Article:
Economic contraction supports rate hike pause

On a downturn: South Korean Buddhist monks pray at a makeshift memorial for the victims of the deadly Halloween crowd surge. Consumption in the country is weakening after the October 2022 tragedy. — AFP

SEOUL: South Korea’s economy shrank for the first time since the beginning of the pandemic last quarter, an outcome that supports the case for at least pausing a cycle of interest rate hikes to tackle inflation.

Gross domestic product contracted 0.4% from the previous three months as exports fell and consumer spending edged down, the Bank of Korea (BoK) said yesterday.

The result matched a Bloomberg survey of economists. From a year earlier, the economy still expanded by 1.4%.

BoK governor Rhee Chang-yong had flagged the possibility of a contraction earlier this month when he delivered a quarter percentage-point interest rate increase.

Recent weakness in economic activity prompted markets to interpret the hike as the final move in the current tightening cycle.

For 2022 as a whole, the economy expanded 2.6% from a year earlier, in line with an earlier BoK projection.

Still, the fourth-quarter setback for the economy is an indication of the difficulty of taming inflation while also trying to secure a soft landing amid a global slowdown.

Policymakers and economists largely expect the economy to rebound without the need for a round of extra spending from president Yoon Suk-yeol’s government.

The strength of China’s economic recovery will likely be a key factor for exports going forward, while developments in the property market number among the key areas of concern at home.

Finance minister Choo Kyung-ho acknowledged yesterday that the economy faces a “very difficult period” in the first half of the year.

South Korea serves as an early indicator of the state of the global economy as it depends heavily on international trade. The nation’s performance is closely bound up with that of major economies including China, the United States and Japan.

South Korea is also vulnerable to fluctuations in global commodity prices as it relies heavily on imports of oil and food. As rates climbed worldwide, companies reined in investment, reducing demand for South Korean products such as semiconductors, steel and displays.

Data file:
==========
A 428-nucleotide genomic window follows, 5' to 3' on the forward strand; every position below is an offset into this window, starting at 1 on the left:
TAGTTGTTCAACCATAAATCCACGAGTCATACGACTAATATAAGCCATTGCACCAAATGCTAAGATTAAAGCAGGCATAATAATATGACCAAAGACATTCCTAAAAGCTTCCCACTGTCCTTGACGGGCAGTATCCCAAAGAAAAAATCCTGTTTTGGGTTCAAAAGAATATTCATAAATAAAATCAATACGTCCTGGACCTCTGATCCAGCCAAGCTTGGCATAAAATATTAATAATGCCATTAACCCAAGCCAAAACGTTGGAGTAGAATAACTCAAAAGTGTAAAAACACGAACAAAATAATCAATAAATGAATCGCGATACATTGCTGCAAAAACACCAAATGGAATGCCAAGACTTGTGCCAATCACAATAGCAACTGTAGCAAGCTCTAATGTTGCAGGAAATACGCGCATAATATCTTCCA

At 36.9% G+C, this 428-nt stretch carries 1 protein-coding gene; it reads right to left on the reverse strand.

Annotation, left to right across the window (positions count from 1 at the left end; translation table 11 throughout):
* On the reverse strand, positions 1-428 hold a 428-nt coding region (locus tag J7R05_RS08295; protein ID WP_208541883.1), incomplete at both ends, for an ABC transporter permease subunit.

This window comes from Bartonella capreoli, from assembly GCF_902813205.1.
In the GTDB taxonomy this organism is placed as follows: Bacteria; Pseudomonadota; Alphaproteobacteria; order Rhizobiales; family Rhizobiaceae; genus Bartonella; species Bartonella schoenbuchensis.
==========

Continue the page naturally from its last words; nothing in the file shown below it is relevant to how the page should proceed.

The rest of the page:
An economic slowdown in China particularly hurt South Korean exports last year.

Policymakers are also concerned about the potential impact of growing US curbs on China over semiconductor exports, given South Korea has large chip making facilities in the world’s second-largest economy.

“Exports and their impact on South Korea’s growth are top of mind for policymakers,” Duncan Wrigley, an economist at Pantheon Macroeconomics, said after early trade data showed an ongoing decline in overseas shipments last week.

“South Korean exports will likely remain on a downward trend given the poor economic prospects in its major markets.”

While trade is in a downturn, consumption is weakening in South Korea, especially after an October crowd-crush tragedy that killed more than 150 people in Seoul.

Household spending had been a key driver of economic growth for most of last year following the relaxation of virus regulations.

For this year, South Korea’s economy is expected to grow slightly less than 1.7%, according to the central bank.

Inflation is seen reaching around 3.6%, it estimates.

As the outlook darkens, the BoK is winding down its 18-month tightening cycle.

The central bank’s hikes included two half-point moves last year as it sought to keep pace with the Federal Reserve’s aggressive tightening. The consensus among surveyed economists is for no more rate hikes this year.

Higher rates have strained South Korea’s credit markets and a rare default by the local developer of Legoland South Korea sent the corporate bond market tumbling last year. Deteriorating sentiment in property markets as house prices fall is another concern for policymakers.

Consumption is likely to worsen if housing prices slide further and make people feel they are becoming poorer given the share homes have in their wealth, said Ahn Dong-hyun, a professor of economics at Seoul National University.

That means the government will have to focus on ensuring a gradual slowdown for the real estate market this year.

“The most important thing for the government is to avoid a hard-landing,” Ahn said. Measures that would ease debt burdens for households would also help, he said.

The economy is more likely to return to growth in the current quarter than shrink as China regains momentum following the end of its Covid lockdowns, according to Rhee.

“Whilst we see a tailwind, a quick reversal of exports is unlikely,” Bank of America economists Kathleen Oh and Ting Him Ho wrote before the release.

“What South Korea needs eventually is China’s final external demand pick-up to strongly benefit South Korea intermediary goods exports.” — Bloomberg

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BoK , rates , inflation , GDP , exports , realestate , householdspending


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